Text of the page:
13 Ways of Looking at Apollo

The anniversary of Apollo's historic landing on the moon is coming up next month, and everyone from science historians to poets are reminiscing. Writer Matthew Battles has a fascinating essay about how space travel prepares us to be cyborgs.

Battles recently published "13 Ways of Looking at Apollo" in the new online journal Hilobrow (edited by io9 contributor Joshua Glenn). The name is a tip of the hat to a Wallace Stevens poem called "13 Ways Of Looking At A Blackbird," and it is a poetic meditation on how humans use technology to change themselves. Battles begins by talking about the construction of the Apollo spacecraft, and its relationship to other amazing vessels that took people on adventures during classical antiquity.

He manages to tie this historical meditation into a fascinating discussion of how people in the 1960s talked about the spacecraft. And more a specially, how they talked about the astronauts. The spacecraft, both a high-tech marvel and a low tech bolted-together tin can, was in some sense the unsung hero of the Moon landing. But the astronauts became the true heroes. Still, Battles notes, over time technology is taking on its own heroic role in our lives. Especially when it comes to space travel, where robots are making all the important discoveries that people analyze back home on earth.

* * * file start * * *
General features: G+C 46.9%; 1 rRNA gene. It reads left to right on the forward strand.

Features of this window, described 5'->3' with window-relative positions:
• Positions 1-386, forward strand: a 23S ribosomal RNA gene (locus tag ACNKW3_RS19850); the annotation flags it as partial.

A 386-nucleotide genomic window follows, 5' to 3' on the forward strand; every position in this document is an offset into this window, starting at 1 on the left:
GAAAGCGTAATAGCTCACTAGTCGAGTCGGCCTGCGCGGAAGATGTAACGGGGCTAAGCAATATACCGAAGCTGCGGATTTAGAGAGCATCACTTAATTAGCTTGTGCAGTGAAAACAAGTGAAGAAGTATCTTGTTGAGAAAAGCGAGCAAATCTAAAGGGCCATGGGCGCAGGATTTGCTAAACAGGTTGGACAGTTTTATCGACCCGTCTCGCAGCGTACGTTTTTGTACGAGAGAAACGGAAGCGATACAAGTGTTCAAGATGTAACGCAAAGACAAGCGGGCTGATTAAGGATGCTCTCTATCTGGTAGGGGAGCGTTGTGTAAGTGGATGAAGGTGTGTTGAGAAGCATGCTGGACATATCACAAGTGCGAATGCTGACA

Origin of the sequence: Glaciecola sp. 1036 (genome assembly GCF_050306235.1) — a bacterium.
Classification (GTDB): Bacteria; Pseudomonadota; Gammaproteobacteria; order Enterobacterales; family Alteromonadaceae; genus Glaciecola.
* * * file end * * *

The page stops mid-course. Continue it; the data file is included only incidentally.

In a graceful conclusion, battles writes:

Once we sent humans into space to give a focus to our imagination; we needed heroes to embody our passions and our frailties. It's by virtue of machines, however, that we have reached beyond the moon. Machines can compute but cannot feel; they express our intentions but cannot share our passions. Such has been the understanding, and the dilemma, of modern times. But perhaps we've underestimated the machine - which is only another way of saying that we've underestimated ourselves. Dimly, we've begun to realize that as we extend ourselves with tools, we inhabit them with our dreams and desires as well. Perhaps as we probe the reaches of interstellar space, we'll feel more keenly the extension of our senses by even such abstract and remote tools as these. We're coming to the point where machines may become not only tools and extensions of our senses, but our heroes, too.

If you're interested in reading a cultural history of the moon landing, you must check out battles' excellent essay. I love the way he explores how the idea of space travel changes humans psychologically, as well as how it has changed our technologies.

Via Hilobrow